Analysis published many years ago by Pye of Britain’s Building Research Establishment quotes the probability of a slip (not a fall or injury) as varying with the coefficient of friction (COF) between the shoe and floor as follows:
COF Risk, 1 in …
(These are Pye’s values for a pedestrian making a left turn, which had the highest risk compared to right turn or walking straight.)
Thus at a COF of 0.27 the risk is 1 in 20 and at 0.40 the risk is one in a million. These figures are not to be considered gospel, but they may be the best available. They indicate that a small improvement in COF can greatly reduce the risk of slip. As a rough rule of thumb, each increase of 0.10 in DCOF reduces the risk of slip by a factor of 4,320.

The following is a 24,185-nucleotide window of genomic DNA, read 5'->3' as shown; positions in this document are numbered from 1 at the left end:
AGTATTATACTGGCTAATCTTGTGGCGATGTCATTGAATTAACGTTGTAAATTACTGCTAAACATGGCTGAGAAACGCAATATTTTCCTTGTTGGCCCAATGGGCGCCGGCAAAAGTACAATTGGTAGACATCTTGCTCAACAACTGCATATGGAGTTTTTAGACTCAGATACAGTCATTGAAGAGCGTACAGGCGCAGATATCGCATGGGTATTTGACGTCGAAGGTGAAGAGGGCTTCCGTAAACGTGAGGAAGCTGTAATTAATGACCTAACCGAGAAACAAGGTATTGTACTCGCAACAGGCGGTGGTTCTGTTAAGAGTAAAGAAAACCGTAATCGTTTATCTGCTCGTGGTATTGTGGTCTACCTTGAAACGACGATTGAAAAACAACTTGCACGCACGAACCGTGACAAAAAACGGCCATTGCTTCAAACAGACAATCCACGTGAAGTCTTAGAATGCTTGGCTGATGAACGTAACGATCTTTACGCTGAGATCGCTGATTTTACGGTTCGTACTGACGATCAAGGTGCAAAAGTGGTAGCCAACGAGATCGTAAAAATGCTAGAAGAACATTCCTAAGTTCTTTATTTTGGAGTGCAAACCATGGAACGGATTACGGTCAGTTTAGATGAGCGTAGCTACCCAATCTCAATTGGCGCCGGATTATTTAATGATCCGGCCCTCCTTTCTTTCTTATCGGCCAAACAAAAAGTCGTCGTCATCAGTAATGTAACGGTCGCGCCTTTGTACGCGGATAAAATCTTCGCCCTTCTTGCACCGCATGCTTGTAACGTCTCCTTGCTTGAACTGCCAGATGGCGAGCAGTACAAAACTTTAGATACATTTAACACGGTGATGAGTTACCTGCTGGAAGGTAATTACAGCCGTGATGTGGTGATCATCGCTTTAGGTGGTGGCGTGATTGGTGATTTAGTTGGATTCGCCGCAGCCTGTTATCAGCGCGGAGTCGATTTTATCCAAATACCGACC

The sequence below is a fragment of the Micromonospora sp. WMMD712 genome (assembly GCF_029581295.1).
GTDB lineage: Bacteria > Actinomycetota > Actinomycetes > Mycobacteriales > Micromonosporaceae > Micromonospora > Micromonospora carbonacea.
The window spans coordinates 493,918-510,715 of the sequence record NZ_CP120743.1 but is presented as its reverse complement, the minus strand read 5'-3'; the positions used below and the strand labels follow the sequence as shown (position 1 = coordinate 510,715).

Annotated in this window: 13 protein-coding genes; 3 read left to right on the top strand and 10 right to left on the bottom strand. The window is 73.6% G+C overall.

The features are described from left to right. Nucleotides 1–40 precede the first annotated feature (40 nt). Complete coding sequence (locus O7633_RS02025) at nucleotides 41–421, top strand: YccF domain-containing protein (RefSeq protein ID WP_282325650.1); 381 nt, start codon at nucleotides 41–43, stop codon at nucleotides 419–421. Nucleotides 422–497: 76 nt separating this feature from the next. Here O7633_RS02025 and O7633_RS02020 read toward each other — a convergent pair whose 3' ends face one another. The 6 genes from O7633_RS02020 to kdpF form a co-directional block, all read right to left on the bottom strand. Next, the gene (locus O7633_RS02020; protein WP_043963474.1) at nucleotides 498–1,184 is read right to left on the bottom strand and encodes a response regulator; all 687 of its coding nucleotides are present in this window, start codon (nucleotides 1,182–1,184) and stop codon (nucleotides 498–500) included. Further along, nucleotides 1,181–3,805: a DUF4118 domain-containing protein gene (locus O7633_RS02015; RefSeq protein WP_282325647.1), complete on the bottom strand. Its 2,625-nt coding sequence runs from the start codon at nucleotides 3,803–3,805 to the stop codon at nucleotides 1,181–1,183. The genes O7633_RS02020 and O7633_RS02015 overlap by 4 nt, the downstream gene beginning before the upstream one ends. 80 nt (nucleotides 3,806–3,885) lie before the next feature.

The COF is the actual value between the floor and the shoe of the pedestrian, and is not to be confused with the COF measured by a slip meter using a surrogate (such as a standard hard or soft rubber) to represent the shoe heel.
What is an acceptable risk of an injury? It’s not defined, but the risk a pedestrian is willing to accept while strolling through a mall is likely much smaller than a motorcycle racing driver is willing to take to compete in a race. The risk in the mall needs to be very, very small.